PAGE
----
A fox is an animal belonging to any one of about 27 species (only of which 12 actually belong to the Vulpes genus, or 'true foxes') of small to medium-sized canids, characterized by possessing a long, narrow snout, and a bushy tail, or "brush". By far the most common and widespread species of fox is the red fox (Vulpes vulpes), although various species are found on almost every continent. The presence of fox-like carnivores all over the globe has led to their appearance in the popular culture and folklore of many nations, tribes, and other cultural groups (see Foxes in culture).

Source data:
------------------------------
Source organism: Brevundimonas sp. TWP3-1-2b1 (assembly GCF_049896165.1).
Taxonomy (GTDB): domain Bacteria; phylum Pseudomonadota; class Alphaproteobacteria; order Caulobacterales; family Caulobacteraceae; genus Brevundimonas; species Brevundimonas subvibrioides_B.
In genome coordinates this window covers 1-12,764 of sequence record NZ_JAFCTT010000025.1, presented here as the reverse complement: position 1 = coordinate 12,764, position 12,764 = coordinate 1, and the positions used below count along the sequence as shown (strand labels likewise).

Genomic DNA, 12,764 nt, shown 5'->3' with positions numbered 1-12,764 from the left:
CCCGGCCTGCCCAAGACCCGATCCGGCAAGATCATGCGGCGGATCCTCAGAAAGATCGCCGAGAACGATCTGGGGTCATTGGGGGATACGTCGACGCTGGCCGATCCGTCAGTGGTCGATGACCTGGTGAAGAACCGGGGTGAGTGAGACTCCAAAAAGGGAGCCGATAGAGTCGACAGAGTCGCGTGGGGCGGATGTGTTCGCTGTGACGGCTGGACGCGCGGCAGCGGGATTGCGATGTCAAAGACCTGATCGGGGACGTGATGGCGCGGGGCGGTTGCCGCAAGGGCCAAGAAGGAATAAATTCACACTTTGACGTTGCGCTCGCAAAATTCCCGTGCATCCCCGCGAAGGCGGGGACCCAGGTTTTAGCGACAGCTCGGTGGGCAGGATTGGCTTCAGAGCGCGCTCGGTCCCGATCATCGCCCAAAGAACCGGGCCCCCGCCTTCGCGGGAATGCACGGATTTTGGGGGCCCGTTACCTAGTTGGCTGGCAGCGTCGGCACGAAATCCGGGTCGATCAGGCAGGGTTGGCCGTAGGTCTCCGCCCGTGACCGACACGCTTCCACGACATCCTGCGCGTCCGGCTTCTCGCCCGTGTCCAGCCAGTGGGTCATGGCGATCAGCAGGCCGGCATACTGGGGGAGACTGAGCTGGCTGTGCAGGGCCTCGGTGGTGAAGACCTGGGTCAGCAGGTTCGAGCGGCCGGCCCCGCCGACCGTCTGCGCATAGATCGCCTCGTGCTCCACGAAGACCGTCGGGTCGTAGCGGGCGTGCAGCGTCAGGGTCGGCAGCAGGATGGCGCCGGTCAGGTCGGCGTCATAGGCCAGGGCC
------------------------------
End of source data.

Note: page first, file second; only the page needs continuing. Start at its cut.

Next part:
The Modern English "fox" is derived from Old English fox. The Old English word itself comes from the Proto-Germanic word fukh – compare German Fuchs, Gothic fauho, Old Norse foa and Dutch vos. It corresponds to the Proto-Indo-European word puk- meaning "tail" (compare Sanskrit puccha, also "tail"). The bushy tail is also the source of the word for fox in Welsh: llwynog, from llwyn, "bush, grove" therefore often assumed that it means 'fox', although this meaning was known to be the compiler of the Peniarth GlossesLithuanian: uodegis, from uodega, "tail", and Portuguese: raposa, from rabo, "tail".